To make an adventure out of it, park your car at the trailhead for the Ansted Rail Trail and hike the two miles down to the boat launch. This relatively flat path follows a peaceful, shady creek on what used to be a functioning railroad and ends just a few yards away from the boat launch ticket counter.

Rock climbing

Rock climbing at the Junkyard in New River Gorge National Park

While most climbing routes are more intermediate-level difficulty, the New River Gorge has some easier routes for beginners too.

Jessie Beck

The New River Gorge is popular among avid climbers, thanks to the over 1,400 established routes throughout the area. Although the majority of them are best for intermediate climbers (the difficulty grade ranges between 5.10–5.12), there are a few easier options ideal for beginners.

If you consider yourself a beginner, head out with an outfitter like Adventures on the Gorge, which runs half- and full-day climbing trips for adventures of all ages, levels, and abilities. For the experienced, we’d recommend a pit stop at Water Stone Outdoors for beta and local climbing guide books—as well as some great espresso drinks from its Range Coffee bar in the back of the store.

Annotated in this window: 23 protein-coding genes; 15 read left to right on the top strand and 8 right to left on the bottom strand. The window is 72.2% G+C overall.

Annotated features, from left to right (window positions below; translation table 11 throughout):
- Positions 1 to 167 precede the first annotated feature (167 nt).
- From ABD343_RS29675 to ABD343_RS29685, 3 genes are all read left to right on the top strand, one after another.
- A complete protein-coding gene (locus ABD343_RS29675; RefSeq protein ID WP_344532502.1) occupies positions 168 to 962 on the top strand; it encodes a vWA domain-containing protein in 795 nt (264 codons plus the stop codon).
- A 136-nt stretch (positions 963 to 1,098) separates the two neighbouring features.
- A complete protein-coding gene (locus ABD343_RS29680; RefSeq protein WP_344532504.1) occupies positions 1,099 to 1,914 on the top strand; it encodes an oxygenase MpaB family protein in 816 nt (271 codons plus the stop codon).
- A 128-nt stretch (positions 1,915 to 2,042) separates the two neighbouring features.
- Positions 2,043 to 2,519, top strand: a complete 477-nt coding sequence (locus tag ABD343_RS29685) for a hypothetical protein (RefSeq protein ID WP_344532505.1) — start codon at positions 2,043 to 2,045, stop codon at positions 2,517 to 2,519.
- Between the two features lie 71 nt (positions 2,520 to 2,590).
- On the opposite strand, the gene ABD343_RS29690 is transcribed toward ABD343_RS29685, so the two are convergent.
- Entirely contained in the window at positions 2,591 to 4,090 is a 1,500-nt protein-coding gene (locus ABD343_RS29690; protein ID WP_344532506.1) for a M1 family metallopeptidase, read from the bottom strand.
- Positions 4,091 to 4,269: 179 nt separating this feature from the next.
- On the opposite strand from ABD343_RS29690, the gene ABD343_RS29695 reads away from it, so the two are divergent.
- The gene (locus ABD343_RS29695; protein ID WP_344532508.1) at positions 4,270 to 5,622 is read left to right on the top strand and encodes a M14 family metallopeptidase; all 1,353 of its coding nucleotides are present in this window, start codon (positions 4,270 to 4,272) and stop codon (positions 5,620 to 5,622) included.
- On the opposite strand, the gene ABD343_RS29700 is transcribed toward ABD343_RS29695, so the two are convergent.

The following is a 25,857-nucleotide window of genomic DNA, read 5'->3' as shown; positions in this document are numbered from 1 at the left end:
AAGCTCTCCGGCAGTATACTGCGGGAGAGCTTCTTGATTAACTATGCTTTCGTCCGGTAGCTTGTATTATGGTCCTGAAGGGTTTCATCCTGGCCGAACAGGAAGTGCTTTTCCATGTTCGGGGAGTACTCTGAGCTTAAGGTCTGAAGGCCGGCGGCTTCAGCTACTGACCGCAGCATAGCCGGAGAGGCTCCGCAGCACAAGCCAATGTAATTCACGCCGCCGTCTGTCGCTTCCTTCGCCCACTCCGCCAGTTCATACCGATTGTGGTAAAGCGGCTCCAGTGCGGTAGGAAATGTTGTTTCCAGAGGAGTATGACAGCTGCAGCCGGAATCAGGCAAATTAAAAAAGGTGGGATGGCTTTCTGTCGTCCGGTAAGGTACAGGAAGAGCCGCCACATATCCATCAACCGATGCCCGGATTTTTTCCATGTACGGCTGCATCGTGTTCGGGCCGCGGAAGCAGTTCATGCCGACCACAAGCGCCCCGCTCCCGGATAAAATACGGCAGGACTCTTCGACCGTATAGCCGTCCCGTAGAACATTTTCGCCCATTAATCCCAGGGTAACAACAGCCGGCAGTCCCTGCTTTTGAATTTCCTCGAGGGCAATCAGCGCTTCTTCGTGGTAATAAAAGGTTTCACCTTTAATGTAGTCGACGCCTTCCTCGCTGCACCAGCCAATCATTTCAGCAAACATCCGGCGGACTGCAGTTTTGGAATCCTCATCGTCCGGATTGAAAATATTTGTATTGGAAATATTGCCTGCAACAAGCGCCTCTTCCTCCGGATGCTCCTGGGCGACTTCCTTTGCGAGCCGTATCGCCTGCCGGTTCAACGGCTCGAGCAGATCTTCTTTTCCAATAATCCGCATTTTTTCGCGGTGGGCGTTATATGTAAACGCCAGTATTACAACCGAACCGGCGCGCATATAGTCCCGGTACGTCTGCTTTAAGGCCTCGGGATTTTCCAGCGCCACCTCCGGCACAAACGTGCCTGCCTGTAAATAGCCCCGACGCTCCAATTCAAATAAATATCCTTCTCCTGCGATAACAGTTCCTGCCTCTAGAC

Mountain biking

Rather explore the trails on two wheels instead of two feet? Then grab a bike and hop on one of the area’s mountain bike trails, like the easy and scenic Long Point Trail, feature-filled Corona Trail, or the gorge-adjacent Kaymoor Trail. For all your bike needs—be it rentals, tours, gear, services, or even a tasty beverage after your ride—head over to Arrowhead Bike Farm. In addition to its full-service bike shop, it also has a restaurant, the Handlebar, which serves cold beers and warm brats (vegan options available), plus a campground and a small farm with a motley crew of resident goats.

Where to eat and drink

Some of the best places to eat in and around Fayetteville include:

Wood Iron Eatery

Open for breakfast and lunch with a variety of vegan, vegetarian, and meat options, Wood Iron Eatery is one of the best options for a fresh, healthy meal. Although it runs a limited, breakfast-only menu on Saturdays and Sundays, on weekdays, you won’t want to miss the selection of sweet and savory waffles, the “Big Green Bowl” salad, or heartier sandwiches and handhelds.

Freefolk Brewery